The international study widely known as the Term Breech Trial was published in October 2000 (1) and resulted in a call for all babies known to be in the breech position at term to be delivered by Caesarean section (CS). This caused dissension at the time among many midwives and others, who felt that there were flaws in the conclusions drawn, that CS rates would rise unjustifiably and that skills of supporting vaginal breech births would be lost.
Five years on, a 'Clinical opinion' feature in the American Journal of Obstetrics & Gynecology (2) says:
'On the basis of the end points of neonatal morbidity and death, the authors of the term breech trial concluded unequivocally that cesarean delivery was safer for breech babies.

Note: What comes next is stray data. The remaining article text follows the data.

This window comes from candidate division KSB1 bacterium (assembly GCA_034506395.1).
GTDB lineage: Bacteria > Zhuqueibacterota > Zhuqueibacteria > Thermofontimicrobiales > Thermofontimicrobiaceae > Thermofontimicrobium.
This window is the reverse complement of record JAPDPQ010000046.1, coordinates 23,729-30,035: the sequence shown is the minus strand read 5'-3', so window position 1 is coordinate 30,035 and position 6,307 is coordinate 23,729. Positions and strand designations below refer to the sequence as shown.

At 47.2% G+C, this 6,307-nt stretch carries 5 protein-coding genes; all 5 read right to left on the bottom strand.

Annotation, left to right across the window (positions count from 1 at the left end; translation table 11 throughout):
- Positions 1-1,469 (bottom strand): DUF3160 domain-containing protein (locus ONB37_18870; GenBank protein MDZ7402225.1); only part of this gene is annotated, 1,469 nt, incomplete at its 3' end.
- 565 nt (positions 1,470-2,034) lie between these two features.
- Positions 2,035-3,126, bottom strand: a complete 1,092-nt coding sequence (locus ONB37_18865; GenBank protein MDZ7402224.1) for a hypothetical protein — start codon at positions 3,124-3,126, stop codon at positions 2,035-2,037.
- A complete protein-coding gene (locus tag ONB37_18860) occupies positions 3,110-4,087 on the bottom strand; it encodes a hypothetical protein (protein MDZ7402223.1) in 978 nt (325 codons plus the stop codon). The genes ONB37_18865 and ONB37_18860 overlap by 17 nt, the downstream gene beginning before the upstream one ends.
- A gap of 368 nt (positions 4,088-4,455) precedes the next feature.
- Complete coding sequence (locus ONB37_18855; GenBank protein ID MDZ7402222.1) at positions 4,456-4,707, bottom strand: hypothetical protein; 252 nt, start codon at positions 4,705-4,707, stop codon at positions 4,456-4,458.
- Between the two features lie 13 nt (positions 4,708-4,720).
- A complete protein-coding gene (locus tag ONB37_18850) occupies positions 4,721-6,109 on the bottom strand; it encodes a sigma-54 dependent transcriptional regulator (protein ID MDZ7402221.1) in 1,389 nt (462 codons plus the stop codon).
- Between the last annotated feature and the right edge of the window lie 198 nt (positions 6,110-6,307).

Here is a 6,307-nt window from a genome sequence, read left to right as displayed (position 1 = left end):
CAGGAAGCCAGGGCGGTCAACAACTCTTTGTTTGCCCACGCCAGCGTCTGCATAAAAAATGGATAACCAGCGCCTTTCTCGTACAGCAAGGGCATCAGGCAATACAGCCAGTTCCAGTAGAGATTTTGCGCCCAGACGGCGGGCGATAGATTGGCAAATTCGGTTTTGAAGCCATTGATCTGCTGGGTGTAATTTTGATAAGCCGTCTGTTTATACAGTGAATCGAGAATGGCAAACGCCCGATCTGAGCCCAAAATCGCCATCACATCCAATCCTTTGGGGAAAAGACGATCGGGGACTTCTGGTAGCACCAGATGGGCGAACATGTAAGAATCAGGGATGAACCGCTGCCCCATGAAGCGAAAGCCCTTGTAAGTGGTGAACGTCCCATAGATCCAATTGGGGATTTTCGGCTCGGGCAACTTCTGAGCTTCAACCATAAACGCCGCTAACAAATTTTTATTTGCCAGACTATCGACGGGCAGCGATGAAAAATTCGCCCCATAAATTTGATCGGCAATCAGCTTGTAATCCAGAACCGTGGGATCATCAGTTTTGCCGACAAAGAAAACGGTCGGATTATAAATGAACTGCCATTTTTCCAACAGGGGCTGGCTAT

'Analysis of the original and new data gives rise to serious concerns as far as study design, methods and conclusions are concerned. In a substantial number of cases, there was a lack of adherence to the inclusion criteria. There was a large interinstitutional variation of standard of care; inadequate methods of antepartum and intrapartum fetal assessment were used, and a large proportion of women were recruited during active labor. In many instances of planned vaginal...